Dementia is a common condition that is commonly misunderstood. Stigma and fear can lead to people losing confidence to do the things they’ve always done, and consequently becoming socially isolated. Dementia Friendly Leeds took a creative approach to overcoming some of the misunderstandings.
So during Dementia Awareness Week 2017 they held a pop up choir to surprise shoppers in St Johns Shopping Centre, and raise positive awareness of dementia. Sarah Goodyear, Leeds Older People’s Forum Dementia Friendly Worker, tells us what went on.
“When you’re smiling, the whole world smiles with you”
This ‘pop up choir’ idea started with a determination to share a more positive message about living with dementia.
Newspapers articles often use words such as ‘suffering’ and ‘despair’. Of course, dementia can be very challenging at times. It affects everyone differently, and people should be aware of just how difficult living with dementia can be. However, there are other inspiring sides to the story.
A 93-year-old woman still played the piano for her local church group. She couldn’t read music any more but ‘knew most hymns by memory’. A gentleman who had never spoken in front of a crowd in his life, now speaks to large crowds without a script, to talk positively about his experiences of dementia. A woman who still makes all her own clothes has set up a support group for other people with dementia.
I wish everyone could meet the people I’ve had the pleasure of meeting – there would be a lot less fear and stigma around the subject of dementia if they could.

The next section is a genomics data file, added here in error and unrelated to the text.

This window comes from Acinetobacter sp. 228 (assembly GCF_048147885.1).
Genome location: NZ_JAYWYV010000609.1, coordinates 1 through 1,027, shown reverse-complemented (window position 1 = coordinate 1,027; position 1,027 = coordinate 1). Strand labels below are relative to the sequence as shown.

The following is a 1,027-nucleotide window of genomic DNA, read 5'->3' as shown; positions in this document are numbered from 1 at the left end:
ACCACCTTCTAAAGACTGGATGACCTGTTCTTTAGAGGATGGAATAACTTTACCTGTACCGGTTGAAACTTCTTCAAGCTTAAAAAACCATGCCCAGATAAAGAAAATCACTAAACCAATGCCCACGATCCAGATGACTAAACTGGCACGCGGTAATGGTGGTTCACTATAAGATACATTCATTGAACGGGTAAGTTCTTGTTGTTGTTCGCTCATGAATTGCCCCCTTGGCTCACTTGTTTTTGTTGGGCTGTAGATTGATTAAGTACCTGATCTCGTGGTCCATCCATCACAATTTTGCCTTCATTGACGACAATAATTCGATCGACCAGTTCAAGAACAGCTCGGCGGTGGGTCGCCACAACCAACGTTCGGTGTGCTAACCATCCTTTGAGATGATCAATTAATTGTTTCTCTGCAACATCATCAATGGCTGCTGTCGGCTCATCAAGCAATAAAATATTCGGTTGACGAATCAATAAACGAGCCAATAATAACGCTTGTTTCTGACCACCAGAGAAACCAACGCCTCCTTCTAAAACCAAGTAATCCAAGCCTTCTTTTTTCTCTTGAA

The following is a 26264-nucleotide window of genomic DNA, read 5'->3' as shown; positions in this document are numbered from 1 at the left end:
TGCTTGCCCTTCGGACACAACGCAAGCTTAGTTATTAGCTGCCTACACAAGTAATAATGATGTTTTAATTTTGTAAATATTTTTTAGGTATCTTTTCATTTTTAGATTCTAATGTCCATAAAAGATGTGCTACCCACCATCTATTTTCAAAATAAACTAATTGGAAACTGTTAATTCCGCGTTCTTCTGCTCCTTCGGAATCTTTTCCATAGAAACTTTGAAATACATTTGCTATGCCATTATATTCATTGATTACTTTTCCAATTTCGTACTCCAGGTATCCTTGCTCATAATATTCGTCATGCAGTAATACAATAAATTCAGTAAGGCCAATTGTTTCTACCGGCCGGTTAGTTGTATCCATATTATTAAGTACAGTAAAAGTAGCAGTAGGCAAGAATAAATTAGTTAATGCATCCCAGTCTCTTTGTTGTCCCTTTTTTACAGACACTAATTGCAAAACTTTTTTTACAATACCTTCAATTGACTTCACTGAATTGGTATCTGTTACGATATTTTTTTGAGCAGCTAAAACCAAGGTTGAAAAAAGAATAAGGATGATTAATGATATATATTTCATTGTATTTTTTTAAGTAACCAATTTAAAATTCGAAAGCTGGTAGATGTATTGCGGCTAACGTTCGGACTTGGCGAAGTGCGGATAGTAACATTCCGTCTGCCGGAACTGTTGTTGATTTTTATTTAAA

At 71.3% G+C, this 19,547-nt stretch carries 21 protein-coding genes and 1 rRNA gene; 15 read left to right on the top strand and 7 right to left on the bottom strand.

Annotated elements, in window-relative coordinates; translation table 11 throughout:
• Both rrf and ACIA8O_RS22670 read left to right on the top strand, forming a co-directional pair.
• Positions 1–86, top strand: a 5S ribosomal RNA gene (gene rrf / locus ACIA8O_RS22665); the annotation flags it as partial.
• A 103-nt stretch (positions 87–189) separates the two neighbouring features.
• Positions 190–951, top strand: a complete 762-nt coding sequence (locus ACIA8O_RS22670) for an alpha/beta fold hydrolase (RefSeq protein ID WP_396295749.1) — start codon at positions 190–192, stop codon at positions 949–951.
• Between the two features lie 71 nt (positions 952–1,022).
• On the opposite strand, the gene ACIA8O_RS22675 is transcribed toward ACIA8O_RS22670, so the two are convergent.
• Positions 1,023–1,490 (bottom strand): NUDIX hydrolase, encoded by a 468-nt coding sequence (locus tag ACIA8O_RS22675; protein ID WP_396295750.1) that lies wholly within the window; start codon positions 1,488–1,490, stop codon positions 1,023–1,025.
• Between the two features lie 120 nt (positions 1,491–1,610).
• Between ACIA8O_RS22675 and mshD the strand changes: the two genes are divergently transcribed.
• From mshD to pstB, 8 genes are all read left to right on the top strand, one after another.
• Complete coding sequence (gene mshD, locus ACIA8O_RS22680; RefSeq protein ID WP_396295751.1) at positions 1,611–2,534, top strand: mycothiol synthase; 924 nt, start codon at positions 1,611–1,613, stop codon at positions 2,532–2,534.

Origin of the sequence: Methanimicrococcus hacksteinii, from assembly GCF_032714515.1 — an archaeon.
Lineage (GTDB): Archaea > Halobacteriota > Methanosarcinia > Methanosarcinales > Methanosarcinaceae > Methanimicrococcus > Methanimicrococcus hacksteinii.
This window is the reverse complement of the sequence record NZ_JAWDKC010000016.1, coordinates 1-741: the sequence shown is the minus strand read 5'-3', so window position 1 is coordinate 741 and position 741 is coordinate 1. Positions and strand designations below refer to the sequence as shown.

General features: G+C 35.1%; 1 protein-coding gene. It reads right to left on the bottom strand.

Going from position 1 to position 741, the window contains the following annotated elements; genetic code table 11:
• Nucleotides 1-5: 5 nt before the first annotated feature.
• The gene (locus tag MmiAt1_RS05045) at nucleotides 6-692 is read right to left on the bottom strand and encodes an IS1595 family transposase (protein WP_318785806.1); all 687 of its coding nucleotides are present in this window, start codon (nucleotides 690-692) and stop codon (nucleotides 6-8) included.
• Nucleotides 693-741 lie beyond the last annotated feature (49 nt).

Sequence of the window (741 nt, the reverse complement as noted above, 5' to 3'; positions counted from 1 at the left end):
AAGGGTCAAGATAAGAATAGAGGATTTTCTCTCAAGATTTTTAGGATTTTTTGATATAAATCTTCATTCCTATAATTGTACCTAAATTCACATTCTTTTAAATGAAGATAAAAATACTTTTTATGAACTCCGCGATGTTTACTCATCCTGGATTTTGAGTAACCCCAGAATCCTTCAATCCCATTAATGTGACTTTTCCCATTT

‘Just direct your feet… to the sunny side of the street…”
I wondered how we could show that people with dementia are still able to do fun, impulsive things and contribute to their local community. We decided to harness the power of singing, and set about planning a surprise pop up choir event.
St John’s Centre in Leeds was wonderfully enthusiastic and helpful, allowing us to take over their centre one Saturday to sing
On the day itself, I was very nervous. However, I didn’t need to worry – over 30 people showed up to sing. We had a lovely mix of singers from The Rock Choir, local singing groups and members of the community who wanted to support. After a quick practise, we split into small groups and pretended to shop, waiting for our musical cue…
“Here comes the sun, and I say, it’s alright”…
The music started, and three singers came down the escalators singing. More voices joined. Shoppers turned in surprise and started to crowd round. They were smiling, we were all smiling too – it was working! By the second song we were in the swing of it, we were dancing, laughing, and people were stood taking pictures and joining in. By the end, it felt it was over too soon, but on our way out, we were still singing ‘keep on smiling’ on our way to our celebratory tea and cake – and the pouring rain didn’t dampen our mood!
We took advantage of having the audience’s attention by handing out information sheets, to clear up some of those common misunderstandings about dementia.
It was such a wonderful feeling when singers and shoppers came together, and we saw how we’d brightened their day. We weren’t ‘Lady with a neurological condition’ or ‘Carer’ or ‘Dementia Worker’. We were just us. We were unified, joyful, and sharing a vital message that people with dementia are first and foremost, people.
And, they can really bust some moves too.
(First published on the Time to Shine blog)